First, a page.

Methodologically, my book is environmental philosophy in music education. Environmental philosophy is often connected to a type of reflective writing (consider Thoreau's, Susan Fenimore Cooper's Aldo Leopold's, John Muir's, Mary Oliver's, Gary Snyder's, Edward Abbey's, Robin Wall Kimmerer's, and Annie Dilliard's essays; Rachel Carson's writing stands out for its less-subjective, scientific voice). This led me to write Eco-Literate Music Pedagogy in a subjective, self-reflective voice.
Thoreau begins his groundbreaking essay Walking with the following sentence:
"I wish to speak a word for Nature, for absolute Freedom and Wildness, as contrasted with a freedom and culture merely civil,—to regard man as an inhabitant, or a part and parcel of Nature, rather than a member of society. I wish to make an extreme statement, if so I may make an emphatic one, for there are enough champions of civilization: the minister and the school committee and every one of you will take care of that."
And Susan Fenimore Cooper's Rural Hours (which influenced Thoreau's writing) begins with a reflection on Spring:
"SATURDAY, March 4th.–Everything about us looks thoroughly wintry still, and fresh snow lies on the ground to the depth of a foot. One quite enjoys the sleighing, however, as there was very little last month. Drove several miles down the valley, this morning, in the teeth of a sharp wind and flurries of snow, but after facing the cold bravely, one brings home a sort of virtuous glow which is not to be picked up by cowering over the fireside; it is with this as with more important matters, the effort brings its own reward."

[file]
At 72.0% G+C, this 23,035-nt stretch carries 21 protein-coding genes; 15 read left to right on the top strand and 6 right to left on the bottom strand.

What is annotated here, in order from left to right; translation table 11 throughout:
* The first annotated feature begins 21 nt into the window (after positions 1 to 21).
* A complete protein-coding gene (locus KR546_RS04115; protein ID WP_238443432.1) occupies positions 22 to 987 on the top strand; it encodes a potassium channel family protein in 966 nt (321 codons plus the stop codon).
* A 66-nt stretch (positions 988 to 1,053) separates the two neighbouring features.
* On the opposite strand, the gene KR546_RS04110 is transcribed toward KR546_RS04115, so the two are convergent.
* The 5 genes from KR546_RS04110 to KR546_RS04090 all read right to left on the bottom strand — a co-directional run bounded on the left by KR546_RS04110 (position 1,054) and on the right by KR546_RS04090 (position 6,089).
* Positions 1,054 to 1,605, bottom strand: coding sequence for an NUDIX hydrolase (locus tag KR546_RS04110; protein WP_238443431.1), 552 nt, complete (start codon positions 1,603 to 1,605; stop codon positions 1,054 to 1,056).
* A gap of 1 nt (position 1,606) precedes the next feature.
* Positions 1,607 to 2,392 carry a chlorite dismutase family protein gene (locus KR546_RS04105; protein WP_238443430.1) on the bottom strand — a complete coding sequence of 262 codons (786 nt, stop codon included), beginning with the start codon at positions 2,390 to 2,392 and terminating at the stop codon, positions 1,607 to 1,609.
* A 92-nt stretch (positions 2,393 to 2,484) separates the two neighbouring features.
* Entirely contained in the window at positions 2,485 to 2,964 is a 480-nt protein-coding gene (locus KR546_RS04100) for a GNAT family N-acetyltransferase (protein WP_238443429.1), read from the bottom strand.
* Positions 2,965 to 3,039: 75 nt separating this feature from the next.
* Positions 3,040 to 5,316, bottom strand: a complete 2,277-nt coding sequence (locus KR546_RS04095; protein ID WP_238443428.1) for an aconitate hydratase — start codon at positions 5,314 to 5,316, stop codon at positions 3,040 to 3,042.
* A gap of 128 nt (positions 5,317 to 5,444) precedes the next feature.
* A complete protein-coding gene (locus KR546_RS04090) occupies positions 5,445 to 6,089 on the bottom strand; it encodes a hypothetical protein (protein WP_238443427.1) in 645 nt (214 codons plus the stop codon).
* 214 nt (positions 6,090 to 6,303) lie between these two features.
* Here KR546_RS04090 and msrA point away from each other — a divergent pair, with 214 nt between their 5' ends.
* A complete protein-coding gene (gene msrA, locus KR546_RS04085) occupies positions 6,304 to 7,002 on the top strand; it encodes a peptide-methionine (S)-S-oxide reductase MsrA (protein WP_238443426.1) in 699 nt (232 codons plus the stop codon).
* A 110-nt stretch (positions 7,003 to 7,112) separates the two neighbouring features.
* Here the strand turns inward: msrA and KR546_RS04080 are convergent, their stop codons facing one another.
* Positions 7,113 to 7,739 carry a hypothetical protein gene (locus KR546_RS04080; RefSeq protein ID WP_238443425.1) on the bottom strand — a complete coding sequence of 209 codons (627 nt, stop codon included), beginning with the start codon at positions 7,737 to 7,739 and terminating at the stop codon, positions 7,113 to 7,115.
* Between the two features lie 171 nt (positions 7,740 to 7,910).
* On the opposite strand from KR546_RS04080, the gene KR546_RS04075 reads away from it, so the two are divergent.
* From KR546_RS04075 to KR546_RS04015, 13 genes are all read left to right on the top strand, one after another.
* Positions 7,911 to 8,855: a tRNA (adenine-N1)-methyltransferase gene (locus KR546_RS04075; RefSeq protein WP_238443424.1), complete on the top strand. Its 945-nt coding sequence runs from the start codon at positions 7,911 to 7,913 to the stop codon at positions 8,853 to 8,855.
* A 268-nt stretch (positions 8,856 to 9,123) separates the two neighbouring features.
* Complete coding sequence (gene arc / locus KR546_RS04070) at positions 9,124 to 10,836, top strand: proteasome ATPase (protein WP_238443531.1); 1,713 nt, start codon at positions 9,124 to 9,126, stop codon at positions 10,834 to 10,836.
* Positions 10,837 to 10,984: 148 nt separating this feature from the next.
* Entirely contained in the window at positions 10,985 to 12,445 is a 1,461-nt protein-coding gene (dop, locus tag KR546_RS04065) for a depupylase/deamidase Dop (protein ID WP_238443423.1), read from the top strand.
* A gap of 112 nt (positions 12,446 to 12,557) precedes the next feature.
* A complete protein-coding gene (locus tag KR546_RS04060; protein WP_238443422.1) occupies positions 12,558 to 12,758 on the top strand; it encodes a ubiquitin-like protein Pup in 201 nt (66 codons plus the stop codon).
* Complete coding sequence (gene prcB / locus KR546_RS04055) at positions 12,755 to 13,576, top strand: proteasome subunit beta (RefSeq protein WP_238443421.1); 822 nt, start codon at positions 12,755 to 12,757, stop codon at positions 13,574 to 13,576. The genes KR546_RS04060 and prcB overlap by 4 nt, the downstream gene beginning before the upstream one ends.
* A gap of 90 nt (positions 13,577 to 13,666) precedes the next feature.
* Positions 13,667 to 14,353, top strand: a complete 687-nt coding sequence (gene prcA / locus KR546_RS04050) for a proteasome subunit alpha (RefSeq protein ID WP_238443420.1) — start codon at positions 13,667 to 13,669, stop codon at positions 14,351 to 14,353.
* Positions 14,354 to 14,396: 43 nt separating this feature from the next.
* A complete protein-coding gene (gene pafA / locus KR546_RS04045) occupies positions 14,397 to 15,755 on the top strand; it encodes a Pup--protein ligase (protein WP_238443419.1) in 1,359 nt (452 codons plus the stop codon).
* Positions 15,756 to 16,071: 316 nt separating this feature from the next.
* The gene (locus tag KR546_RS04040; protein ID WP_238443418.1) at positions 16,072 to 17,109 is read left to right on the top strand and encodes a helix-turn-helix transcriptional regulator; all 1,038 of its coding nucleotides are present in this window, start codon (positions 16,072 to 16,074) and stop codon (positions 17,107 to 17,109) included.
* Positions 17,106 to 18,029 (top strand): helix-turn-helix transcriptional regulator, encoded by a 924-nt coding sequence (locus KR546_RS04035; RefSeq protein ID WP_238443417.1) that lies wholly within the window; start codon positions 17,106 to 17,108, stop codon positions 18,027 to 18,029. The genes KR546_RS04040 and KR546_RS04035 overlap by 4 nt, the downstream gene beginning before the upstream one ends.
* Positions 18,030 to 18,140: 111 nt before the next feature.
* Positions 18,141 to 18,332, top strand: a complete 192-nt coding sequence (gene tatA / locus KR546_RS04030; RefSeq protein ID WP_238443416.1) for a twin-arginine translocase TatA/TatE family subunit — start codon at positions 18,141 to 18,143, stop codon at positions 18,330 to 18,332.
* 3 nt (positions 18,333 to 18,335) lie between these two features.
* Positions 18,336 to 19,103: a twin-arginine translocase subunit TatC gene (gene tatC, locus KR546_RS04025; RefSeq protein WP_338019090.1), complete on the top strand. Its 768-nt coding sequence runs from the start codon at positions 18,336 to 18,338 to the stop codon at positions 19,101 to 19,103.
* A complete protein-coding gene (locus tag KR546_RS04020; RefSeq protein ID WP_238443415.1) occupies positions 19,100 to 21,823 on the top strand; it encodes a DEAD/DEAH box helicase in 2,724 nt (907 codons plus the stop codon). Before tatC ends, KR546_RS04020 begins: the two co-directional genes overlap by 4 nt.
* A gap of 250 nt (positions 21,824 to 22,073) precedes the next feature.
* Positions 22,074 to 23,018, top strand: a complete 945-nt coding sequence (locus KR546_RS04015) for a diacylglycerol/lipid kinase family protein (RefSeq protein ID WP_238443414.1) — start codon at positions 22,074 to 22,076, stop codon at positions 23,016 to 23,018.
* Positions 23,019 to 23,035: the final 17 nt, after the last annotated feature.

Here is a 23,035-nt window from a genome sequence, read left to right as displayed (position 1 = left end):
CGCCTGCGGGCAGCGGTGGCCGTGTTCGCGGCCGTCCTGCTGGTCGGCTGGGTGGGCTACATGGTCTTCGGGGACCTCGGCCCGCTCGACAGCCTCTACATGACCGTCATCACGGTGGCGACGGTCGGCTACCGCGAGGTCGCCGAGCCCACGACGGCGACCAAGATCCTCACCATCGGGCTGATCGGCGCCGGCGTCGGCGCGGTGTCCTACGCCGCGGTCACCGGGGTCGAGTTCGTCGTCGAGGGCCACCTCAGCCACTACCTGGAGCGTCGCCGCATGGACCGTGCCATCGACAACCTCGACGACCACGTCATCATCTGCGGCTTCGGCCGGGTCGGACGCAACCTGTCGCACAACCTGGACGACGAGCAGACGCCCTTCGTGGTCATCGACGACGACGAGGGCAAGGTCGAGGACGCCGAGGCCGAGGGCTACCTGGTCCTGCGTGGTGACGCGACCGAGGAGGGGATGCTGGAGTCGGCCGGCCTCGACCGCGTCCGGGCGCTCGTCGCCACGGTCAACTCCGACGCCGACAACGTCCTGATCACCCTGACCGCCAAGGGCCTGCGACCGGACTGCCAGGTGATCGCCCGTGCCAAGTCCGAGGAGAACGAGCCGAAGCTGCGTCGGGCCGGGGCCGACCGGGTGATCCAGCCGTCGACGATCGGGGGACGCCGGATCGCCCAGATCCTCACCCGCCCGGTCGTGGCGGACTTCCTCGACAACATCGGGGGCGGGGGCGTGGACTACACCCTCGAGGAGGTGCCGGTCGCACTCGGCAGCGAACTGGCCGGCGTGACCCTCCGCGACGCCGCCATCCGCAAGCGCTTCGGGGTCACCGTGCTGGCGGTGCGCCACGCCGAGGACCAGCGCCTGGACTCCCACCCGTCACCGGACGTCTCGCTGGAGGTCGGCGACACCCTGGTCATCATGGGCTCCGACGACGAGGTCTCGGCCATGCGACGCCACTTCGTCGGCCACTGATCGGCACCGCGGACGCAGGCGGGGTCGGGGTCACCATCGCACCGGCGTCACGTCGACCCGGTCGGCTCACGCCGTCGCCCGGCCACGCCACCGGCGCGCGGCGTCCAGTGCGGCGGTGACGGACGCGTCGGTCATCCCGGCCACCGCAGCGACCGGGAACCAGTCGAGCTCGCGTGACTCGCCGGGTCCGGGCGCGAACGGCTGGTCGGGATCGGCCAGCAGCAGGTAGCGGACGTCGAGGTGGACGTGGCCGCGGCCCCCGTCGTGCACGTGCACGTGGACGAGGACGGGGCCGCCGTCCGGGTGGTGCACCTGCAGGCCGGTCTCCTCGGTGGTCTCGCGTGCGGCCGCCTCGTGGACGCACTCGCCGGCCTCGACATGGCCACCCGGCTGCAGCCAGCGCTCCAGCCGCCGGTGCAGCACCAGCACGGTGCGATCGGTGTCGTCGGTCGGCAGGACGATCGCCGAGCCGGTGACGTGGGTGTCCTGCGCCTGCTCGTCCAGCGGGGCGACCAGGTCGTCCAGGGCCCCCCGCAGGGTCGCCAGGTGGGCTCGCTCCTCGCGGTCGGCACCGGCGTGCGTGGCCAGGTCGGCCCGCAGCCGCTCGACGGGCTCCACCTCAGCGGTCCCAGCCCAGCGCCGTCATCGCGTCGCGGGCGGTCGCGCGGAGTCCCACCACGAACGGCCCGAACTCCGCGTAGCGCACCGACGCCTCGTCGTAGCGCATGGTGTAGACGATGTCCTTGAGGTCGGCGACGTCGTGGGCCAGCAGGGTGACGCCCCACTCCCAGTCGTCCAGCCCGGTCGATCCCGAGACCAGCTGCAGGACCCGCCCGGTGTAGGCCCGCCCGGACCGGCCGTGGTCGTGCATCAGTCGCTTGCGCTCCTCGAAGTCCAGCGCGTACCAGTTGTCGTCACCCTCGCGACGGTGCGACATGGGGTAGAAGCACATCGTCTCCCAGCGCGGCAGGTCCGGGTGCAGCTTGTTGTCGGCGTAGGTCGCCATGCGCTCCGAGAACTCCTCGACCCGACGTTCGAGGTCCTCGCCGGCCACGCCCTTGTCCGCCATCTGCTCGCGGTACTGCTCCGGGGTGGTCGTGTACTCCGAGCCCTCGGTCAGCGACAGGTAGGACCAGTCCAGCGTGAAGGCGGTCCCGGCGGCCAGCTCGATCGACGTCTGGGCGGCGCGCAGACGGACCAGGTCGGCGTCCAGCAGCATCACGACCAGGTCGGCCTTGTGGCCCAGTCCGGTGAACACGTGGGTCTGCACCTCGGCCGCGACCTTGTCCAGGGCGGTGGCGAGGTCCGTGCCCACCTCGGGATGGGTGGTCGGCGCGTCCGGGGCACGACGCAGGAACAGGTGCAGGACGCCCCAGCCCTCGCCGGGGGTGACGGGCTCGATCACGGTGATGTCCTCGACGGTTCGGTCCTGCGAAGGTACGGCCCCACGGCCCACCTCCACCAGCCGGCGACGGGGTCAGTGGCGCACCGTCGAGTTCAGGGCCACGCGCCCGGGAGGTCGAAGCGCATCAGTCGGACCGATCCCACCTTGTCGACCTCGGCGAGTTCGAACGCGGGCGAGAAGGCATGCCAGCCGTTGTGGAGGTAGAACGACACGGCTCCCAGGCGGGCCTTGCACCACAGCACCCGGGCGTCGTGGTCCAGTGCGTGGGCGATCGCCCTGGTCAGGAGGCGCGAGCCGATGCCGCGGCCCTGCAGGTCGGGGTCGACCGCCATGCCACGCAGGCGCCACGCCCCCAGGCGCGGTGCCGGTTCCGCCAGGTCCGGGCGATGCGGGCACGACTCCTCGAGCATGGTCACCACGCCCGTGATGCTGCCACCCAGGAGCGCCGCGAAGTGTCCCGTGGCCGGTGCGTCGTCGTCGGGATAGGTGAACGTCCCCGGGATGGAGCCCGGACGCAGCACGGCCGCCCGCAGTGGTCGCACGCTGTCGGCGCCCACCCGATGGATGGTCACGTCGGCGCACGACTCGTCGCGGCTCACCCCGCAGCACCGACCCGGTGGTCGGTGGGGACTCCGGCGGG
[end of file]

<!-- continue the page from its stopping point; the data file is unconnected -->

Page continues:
It is interesting that schools are already recognized by Thoreau as champions of civilization in that 1851 essay. Certainly some of my work has pointed to this challenge. Schools teach rooted children in poor rural and urban neighborhoods to become mobile, unsustainable moderns. This becomes an ecological catastrophe. Thoreau's is a type of philosophy that begins with "I."
I wish to speak.
I wish to speak a word for Nature. And what follows is a philosophical exposition rooted in the what Carolyn Ellis called the "Autoethnographic I." Ellis writes:
"Might the researcher also be a subject? Might the 'I' refer to the researcher who looks inward as well as outward?"
Ellis's autoethnography pushes the borders of the artistic presentation of data, but doesn't seem to make theoretical ideas explicit. Autoethnographers seem to prefer to let readers theorize. Much of my research has been either autoethnography or philosophy. Because of the enjoyment I've had reading environmental writings, I want to float between self-reflection and theory, like the great environmental writers do. I want to push theory with my own lived experiences. I want to live philosophy.
And, even way back in Plato's writings, if we're 100% honest with ourselves as philosophers, rather than the objective voice of many 20th Century essays, we find the subjective voice of the self, artistically represented (in his case, in the form of drama). Knowing a little of the editorial and revision process that went into bringing Plato's writings to readers today, it is pretty amazing that any of his voice remains. Much environmental philosophy, then, probably represents (methodologically) a close cousin to ancient Western philosophy.